Back in 2010, Mr. Selfish and I went on the Johnnie Hillwalker tour of Kyoto. It’s a five hour walking tour taking you through the back streets of Kyoto. The tour starts at Kyoto station and ends in Higashiyama near Kiyomizu Temple. It was a fun walk and only cost about 2,000 yen per person. I highly recommend it.
This time around, we decided to primarily visit the same sights on our own. Our apartment was in Higashiyama so we did the tour backwards and ended at Kyoto Station. First, we went to Toyokuni Shrine, which was built in 1599. This Shinto shrine is dedicated to Toyotomi Hideyoshi, who was a famous warrior and general and was best known as being responsible for the restriction that only the samurai class could bear arms.
Next, after walking through some of the back streets in Kyoto, we came across the original Nintendo office. Starting in 1889, Nintendo began as a playing card manufacturer. The office is no longer there but the plaque is still there on a very unassuming building. Of course, Mr. Selfish was very thrilled to find it.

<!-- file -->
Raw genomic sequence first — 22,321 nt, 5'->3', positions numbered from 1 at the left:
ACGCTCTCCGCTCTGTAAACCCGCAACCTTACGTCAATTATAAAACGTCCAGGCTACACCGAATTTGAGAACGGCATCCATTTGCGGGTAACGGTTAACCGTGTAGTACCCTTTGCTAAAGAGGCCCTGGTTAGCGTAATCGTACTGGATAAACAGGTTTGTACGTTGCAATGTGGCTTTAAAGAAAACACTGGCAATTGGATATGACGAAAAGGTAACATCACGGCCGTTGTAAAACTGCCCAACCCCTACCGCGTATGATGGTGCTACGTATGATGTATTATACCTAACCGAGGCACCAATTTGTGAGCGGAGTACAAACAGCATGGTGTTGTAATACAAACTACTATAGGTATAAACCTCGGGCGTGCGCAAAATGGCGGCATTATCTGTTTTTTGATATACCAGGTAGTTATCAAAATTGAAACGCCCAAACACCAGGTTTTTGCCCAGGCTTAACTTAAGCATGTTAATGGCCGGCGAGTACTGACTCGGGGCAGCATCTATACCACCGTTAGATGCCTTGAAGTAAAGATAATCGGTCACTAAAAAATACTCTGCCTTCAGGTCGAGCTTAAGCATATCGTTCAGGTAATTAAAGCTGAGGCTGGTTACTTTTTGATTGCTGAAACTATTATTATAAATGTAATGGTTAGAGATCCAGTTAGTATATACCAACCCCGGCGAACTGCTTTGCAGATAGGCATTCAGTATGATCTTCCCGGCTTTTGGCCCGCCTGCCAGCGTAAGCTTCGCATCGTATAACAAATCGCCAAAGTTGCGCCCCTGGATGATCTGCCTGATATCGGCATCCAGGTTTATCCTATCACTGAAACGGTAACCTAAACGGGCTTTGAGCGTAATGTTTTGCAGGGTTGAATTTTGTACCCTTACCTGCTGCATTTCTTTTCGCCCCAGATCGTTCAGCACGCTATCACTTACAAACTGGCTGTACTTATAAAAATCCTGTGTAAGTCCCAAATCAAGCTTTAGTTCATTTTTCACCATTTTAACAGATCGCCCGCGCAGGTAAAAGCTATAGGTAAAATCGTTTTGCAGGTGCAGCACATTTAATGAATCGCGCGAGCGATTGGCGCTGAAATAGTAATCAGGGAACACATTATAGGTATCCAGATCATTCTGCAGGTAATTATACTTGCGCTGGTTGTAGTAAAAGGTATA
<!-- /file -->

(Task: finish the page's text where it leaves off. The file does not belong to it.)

Then, we stopped by Higashi-Honganji, which is a huge Buddhist temple. Unfortunately, vast areas of it were under construction so we didn’t get to see it as we did in 2010.
We then visited the other major Buddhist temple in the area – Nishi Honganji. This temple practices Pure Land Buddhism and has two very large worship halls.
Finally, we ended at Kyoto Station, which is the main railway hub in Kyoto. The station is quite large, and you can go all the way to the top for a view of the city.
Aside from the view, another reason to visit Kyoto Station is that the 10th floor contains tons of ramen shops. Mr. Selfish and I enjoyed some ramen at a little shop, which was pretty good but not great. The pork on rice was actually tastier than the ramen.
And that is a brief overview of some of the sights you would visit on the Johnnie Hillwalker tour. If you haven’t been to Kyoto before, I would definitely recommend that you take the actual walking tour. Mr. Hillwalker is a great tour guide and gives you much more background information than this post provided.